I very rarely wear a ‘dog-collar’ – that white ‘number plate’ under my chin, signalling to the world that I’m a clergyman. Not that I’m ashamed of being a priest, or trying to maintain a low profile about my priesthood. In small communities like Fochabers or Buckie, that wouldn’t make much sense anyway – I’ve been here long enough to be a familiar face even to non-Catholics. I stopped wearing that bit of plastic round my neck because of my early experiences as a young priest. Very often people I came across in public were either overly pious or aggressive in their talk. With the latter, as a clergyman I found I was a ‘lightning rod’ used by acquaintances to discharge their genuine or (more often) imaginary grudges against the Church. I considered both approaches – piety or aggression – as ‘screens and mirrors’. I wanted to know what people really thought about many things. Nowadays, without a ‘dog-collar’ flagging up my status, people I meet in the queue, on the bus or train, or anywhere else, talk to me as they would to any other acquaintance. That gives me invaluable insights into their lives, with their everyday challenges, complications and problems.
Of course, every now and again I am confronted with the accusation that that particular attitude of mine is effectively disowning Jesus, as stated in today’s gospel: ‘If anyone declares himself for me in the presence of men, I will declare myself in the presence of my Father in heaven. But the one who disowns me in the presence of men, I will disown in the presence of my Father in heaven.’ If that’s the case, then I’m condemned many times over. I might well be condemned for other things, but not for this, I think. If we remove ‘attire’ from the equation as inconsequential, what else makes you and me witnesses to Jesus ‘in the presence of men’?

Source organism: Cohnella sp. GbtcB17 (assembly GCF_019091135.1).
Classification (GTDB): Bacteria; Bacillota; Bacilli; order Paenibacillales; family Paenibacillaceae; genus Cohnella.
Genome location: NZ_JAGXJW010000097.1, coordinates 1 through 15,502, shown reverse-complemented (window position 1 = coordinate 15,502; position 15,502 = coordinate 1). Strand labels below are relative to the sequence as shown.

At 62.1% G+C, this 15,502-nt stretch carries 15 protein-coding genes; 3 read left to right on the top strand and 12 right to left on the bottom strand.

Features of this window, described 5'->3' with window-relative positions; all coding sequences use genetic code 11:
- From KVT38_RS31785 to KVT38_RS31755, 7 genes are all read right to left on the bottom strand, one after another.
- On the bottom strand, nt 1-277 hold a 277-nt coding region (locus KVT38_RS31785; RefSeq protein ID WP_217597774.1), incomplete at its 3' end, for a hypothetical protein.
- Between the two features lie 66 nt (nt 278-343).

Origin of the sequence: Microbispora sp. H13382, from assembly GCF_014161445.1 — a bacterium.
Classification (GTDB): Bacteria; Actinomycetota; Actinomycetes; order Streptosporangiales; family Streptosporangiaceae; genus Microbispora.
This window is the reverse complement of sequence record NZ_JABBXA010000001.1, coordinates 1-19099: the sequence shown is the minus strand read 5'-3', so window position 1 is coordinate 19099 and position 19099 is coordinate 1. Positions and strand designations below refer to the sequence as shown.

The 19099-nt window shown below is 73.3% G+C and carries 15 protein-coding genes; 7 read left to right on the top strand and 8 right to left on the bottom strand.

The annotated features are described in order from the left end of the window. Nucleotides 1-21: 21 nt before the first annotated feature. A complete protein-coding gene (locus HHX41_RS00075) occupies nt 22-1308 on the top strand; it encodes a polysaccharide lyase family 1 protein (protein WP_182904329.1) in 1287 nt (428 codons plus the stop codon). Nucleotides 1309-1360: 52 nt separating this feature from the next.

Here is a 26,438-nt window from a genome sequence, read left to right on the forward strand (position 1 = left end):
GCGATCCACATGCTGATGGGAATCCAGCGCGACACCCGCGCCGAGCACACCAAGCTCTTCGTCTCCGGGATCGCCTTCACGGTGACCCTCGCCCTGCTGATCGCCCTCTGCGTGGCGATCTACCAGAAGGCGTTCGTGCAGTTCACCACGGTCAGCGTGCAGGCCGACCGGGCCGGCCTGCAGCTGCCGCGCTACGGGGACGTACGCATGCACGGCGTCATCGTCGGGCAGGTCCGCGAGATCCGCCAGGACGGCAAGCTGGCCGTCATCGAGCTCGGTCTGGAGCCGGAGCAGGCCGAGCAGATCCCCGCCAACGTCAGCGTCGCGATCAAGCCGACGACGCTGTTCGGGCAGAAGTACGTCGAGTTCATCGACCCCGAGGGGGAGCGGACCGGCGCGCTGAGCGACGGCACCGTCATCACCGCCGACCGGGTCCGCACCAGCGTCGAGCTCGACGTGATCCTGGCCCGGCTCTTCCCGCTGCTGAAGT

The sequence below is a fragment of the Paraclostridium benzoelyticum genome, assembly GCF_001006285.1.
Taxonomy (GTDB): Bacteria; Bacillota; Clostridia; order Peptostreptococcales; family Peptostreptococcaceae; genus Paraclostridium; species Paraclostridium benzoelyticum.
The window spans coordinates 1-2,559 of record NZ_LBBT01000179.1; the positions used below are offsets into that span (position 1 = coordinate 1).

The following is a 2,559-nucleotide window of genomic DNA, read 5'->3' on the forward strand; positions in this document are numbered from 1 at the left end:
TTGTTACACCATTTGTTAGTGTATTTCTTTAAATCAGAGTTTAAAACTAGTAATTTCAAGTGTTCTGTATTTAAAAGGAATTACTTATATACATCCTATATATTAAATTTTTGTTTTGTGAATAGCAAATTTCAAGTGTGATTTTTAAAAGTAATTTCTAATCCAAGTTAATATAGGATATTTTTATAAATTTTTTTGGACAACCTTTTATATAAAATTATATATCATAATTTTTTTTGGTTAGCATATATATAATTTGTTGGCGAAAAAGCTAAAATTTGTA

Dare I say it… it’s the way we live, the choices we make and the attitudes we hold. In a world where talk is cheap and promises are broken, then the last bastion of decency and honesty is action. Action does indeed speak louder than words. Action has the power to change the course of this world, even if it does so in an almost imperceptibly tiny way. Words can accompany the action as a helpful explanation. As Christians, we are not merely messengers – we ourselves are the message. Not the main message – that’s Jesus. But each one of us is the initial message, the one that can deter or stimulate others. In everyday life, whenever we meet people for the first time, our relationships are influenced by first impressions. Only after that initial stage do we get to know people better and appreciate them for more than just their looks or first impressions they have made.
The problem is that that vital first impression can be made only once. And such perspective might be a bit scary. What if someone’s first impression of me puts them off? Will he or she give me another chance? Regarding the faith, we might be scared to declare ourselves openly as Christians because we think we must be perfect, faultless. And obviously none of us is. But such an awareness shouldn’t be a source of fear, but a source of hope. If God loves me, an imperfect, unreliable and selfish dafty (as I am), then there is hope for us all. God loves absolutely everyone, no matter how low their self-esteem may be, or how much their lives are screwed-up, or how hurt they have been. Honesty about ourselves is the key to conveying that message to everyone else. In the olden days, we were taught that we ought to set a good example for others; but that’s wrong. ‘Setting an example’ means putting on an act or pretending to be better than I really am. And people can see through any sort of pretence in a flash. You are not being called upon to set an example: your call is to be a witness – a witness to the limitless mercy and the unconditional love of God the Father shown in Jesus Christ. So, ask yourself what message you are. And, by the way, I always clearly own up to being a Catholic priest whenever I’m asked!